Suport vector machine #2 - Maximal margin classifier

Suport vector machine is an extention of a simple and intuitive classifier called the maximal margin classifier

Posted by Tianxiang Gao on April 13, 2015

In this blog, I am gonna cover the derivation of maximal marigin classifier. In order to understand the process, you need to know KKT condition, and Lagrange dual. If you are not so familier with those knowledge, please check another blog.

In the previous blog, we derived the formulation of $M$, which is half of margin.

\begin{equation} M =\cfrac{y(\beta^Tx+\beta_0)}{||\beta||} \label{hypeplane} \end{equation}

We want to find maximal margin hyperplane that has the farthest distances from observations. This separating hyperplane is just the solution to the optimization problem.

\begin{align} &\underset{\beta,\beta_0, ||\beta||=1}{\text{max}}& & M\\ & \text{subject to} & & y_i(\beta^Tx_i+\beta_0) \geq M, \; i = 1, \ldots, n. \end{align}

The set of constraints ensure that every observations are at least a signed distance $M$ from the hyperplane which is defined as $\beta^Tx+\beta_0=0$. Note that $ ||\beta||=1 $ is not realy constraint, since if $\beta^Tx+\beta_0=0$ defines a separating hyperplane, so does $k(\beta^Tx+\beta_0)=0$ for any $k\neq0$. However, it adds meaning to constraint (3), because of $\beta$ has been normalized, constraint (3) is the perpendicular distance from the ith observation to the hyperplane. On the other hand we can get rid of it by replacing the constrain (3) with

(which redefines $\beta_0$) or equivalently

Since for any $\beta_0$ and $\beta$ satisfying these inequaties, any positively scaled multiple satisfies them too, just like define a separating hyperplane, we can arbitrarily set $||\beta|| = 1/M$. Thus (2)-(3) is equivalent to

\begin{align} &\underset{\beta,\beta_0}{\text{max}}& & \cfrac{1}{||\beta||}\\ & \text{subject to} & & y_i(\beta^Tx_i+\beta_0) \geq 1, \; i = 1, \ldots, n. \end{align}

Maximizing $1/||\beta||$ is equivalent to minimizing $||\beta||$, and further minimizing $ \cfrac{1}{2}||\beta||^2= \cfrac{1}{2}\beta^T\beta $ for mathmatic convinence. Thus, (4)-(5) is equivalent to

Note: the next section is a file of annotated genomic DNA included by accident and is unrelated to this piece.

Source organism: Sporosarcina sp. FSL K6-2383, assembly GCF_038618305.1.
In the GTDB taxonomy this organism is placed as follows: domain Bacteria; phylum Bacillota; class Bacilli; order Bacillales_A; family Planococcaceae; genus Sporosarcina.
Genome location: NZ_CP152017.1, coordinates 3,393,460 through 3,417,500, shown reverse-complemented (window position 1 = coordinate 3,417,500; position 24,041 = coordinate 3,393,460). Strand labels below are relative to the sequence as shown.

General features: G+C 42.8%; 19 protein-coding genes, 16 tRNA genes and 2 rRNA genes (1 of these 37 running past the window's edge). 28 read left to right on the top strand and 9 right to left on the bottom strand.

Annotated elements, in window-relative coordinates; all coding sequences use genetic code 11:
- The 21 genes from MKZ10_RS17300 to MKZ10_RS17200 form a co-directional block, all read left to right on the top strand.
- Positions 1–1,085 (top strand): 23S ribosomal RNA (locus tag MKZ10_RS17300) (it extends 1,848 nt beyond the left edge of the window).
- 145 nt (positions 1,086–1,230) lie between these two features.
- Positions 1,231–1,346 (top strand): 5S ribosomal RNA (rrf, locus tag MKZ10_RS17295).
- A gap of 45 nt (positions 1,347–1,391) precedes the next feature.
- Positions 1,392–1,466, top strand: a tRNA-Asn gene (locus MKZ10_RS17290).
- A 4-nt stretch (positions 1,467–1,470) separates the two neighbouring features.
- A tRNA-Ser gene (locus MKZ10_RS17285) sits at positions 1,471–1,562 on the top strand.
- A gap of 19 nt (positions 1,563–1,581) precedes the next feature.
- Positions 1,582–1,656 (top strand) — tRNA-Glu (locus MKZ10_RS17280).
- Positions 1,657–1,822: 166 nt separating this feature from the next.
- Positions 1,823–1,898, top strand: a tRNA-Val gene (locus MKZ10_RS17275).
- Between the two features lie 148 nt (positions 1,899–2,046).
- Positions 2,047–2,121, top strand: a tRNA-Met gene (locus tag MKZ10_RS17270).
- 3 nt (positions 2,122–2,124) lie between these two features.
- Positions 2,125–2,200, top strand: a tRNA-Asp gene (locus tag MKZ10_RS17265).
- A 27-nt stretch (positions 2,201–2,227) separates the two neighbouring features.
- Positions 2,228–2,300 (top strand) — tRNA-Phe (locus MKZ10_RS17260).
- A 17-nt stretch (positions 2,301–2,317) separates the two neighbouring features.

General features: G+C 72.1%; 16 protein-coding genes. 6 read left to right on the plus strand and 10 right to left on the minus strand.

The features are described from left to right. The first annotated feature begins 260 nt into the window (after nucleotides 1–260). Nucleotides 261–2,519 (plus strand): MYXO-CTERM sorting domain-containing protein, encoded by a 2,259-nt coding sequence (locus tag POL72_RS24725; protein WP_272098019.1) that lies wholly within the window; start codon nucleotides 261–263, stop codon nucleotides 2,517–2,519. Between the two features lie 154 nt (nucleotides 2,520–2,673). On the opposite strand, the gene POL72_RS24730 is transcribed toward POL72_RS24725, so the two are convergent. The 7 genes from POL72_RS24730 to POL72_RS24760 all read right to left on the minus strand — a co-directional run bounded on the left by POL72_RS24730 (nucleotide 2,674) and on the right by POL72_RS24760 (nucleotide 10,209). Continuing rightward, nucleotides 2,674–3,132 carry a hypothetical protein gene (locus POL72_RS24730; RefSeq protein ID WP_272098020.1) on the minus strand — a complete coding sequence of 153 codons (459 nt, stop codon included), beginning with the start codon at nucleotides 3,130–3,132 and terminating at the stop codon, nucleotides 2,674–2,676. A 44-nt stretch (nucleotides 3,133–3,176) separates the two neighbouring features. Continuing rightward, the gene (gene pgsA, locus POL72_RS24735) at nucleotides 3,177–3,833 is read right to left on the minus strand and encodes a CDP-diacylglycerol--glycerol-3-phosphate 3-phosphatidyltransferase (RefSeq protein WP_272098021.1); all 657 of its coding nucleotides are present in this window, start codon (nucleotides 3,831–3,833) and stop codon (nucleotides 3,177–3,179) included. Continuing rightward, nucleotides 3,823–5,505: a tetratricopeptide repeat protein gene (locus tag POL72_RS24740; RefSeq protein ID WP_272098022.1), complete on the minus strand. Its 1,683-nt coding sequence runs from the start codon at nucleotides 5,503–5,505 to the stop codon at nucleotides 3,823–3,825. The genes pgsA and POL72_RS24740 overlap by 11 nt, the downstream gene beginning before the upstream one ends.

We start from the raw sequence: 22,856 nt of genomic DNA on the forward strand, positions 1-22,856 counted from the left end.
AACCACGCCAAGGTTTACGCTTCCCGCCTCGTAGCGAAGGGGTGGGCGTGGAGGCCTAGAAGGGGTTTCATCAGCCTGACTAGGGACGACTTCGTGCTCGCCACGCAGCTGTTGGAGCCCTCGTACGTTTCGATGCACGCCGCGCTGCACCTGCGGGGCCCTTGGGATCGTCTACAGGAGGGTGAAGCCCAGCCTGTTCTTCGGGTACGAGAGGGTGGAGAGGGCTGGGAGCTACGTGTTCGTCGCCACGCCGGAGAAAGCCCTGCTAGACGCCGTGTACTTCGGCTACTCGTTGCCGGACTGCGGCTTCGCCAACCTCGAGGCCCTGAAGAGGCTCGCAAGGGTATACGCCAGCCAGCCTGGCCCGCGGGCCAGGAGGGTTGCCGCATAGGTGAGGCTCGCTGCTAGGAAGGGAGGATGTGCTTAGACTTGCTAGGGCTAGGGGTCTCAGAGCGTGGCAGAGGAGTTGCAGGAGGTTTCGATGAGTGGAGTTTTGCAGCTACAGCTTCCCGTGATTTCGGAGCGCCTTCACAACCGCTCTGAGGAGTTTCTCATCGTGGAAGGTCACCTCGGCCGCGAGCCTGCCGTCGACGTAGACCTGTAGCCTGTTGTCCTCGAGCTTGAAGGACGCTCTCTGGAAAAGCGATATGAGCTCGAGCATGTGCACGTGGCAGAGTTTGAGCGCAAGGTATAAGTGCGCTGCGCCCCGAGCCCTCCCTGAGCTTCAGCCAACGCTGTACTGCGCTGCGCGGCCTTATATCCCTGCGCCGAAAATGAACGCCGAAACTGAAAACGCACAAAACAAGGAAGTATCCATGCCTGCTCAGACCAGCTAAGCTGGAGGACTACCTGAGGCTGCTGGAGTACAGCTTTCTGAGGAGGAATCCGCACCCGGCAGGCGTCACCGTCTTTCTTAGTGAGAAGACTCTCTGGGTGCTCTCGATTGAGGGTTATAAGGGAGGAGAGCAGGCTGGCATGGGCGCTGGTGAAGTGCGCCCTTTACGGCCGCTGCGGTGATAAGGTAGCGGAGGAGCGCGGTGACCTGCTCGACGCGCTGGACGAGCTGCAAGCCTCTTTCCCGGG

\begin{align} &\underset{\beta,\beta_0}{\text{min}}& & \cfrac{1}{2}\beta^T\beta \newline \label{primal:contraint} & \text{subject to} & & y_i(\beta^Tx_i+\beta_0) \geq 1, \; i = 1, \ldots, n. \end{align}

This is a convex optimization problem (quadratic criterion with linear inequality constraints). The Lagrange (primal) function is

\begin{equation} L(\beta,\beta_0,\alpha)=\cfrac{1}{2}\beta^T\beta-\sum_{i=1}^{n}\alpha_i[y_i(\beta^Tx_i+\beta_0)-1] \label{primal} \end{equation}

and the corresponding dual function is

\begin{equation} g(\alpha) = \underset{\alpha}{\text{min}}\;L(\beta,\beta_0,\alpha) \label{dual:function1} \end{equation}

In order to calculate the minimum of $L(\beta,\beta_0,\alpha)$, as it is quadratic function, we can set the partial derivatives for $\beta$ and $\beta_0$ to zero, we obtain:

\begin{equation} \beta = \sum_{i=1}^{n}\alpha_iy_ix_i \label{beta} \end{equation}

\begin{equation} 0 = \sum_{i=1}^{n}\alpha_iy_i \label{0} \end{equation}

and substituing these in \eqref{primal} and \eqref{dual:function1}, we obtain the dual function

\begin{equation} g(\alpha) = \sum_{i=1}^{n}\alpha_1-\cfrac{1}{2}\sum_{i=1}^{n}\sum_{k=1}^{n}\alpha_i\alpha_ky_iy_kx_i^Tx_k \label{dual:function2} \end{equation}

The dual problem is \begin{align} &\underset{\alpha}{\text{max}}& & g(\alpha) = \sum_{i=1}^{n}\alpha_1-\cfrac{1}{2}\sum_{i=1}^{n}\sum_{k=1}^{n}\alpha_i\alpha_ky_iy_kx_i^Tx_k\newline \label{alpha} & \text{subject to} & & \alpha_i \geq 0, \; i = 1, \ldots, n.\newline & & & \sum_{i=1}^{n}\alpha_iy_i = 0 \end{align}

The solution is obtained by solving this optimal problem through a standard software. In addition, the solution satisfy the Karush-Kuhn-Tucher conditions, which include \eqref{primal:contraint},\eqref{beta}, \eqref{0}, \eqref{alpha} and

\begin{equation} \alpha_i[y_i(\beta^Tx_i+\beta_0)-1]=0, \forall i. \label{16} \end{equation}

From these we can see that,

  • If $\alpha>0$, then $y_i(\beta^Tx_i+\beta_0)=1$, in other words, $x_i$ is support vector;
  • If $\alpha=0$, then $y_i(\beta^Tx_i+\beta_0)>1$, and $x_i$ is not support vector.

Solving the optimal problem obtains the values of $\alpha$. $\beta$ and $\beta_0$ can be obtained by \eqref{beta} and \eqref{16} for any suppor vectors.

The optimal separating hyperplane produces a function $ \hat{f}(x)=\hat{\beta}^Tx+\hat{\beta}_0 $ for classifying new test observations: \begin{equation} \hat{G} = sign\; \hat{f}(x) \label{17} \end{equation}

Although none of the training observations fall in the margin, this will not necessarily the case for test observations. The intuition is that a large margin on the training data will lead to good separation on the test data. The higher the magnitude of $\hat{f}(x)$, the more confidence we are to classify the test observations.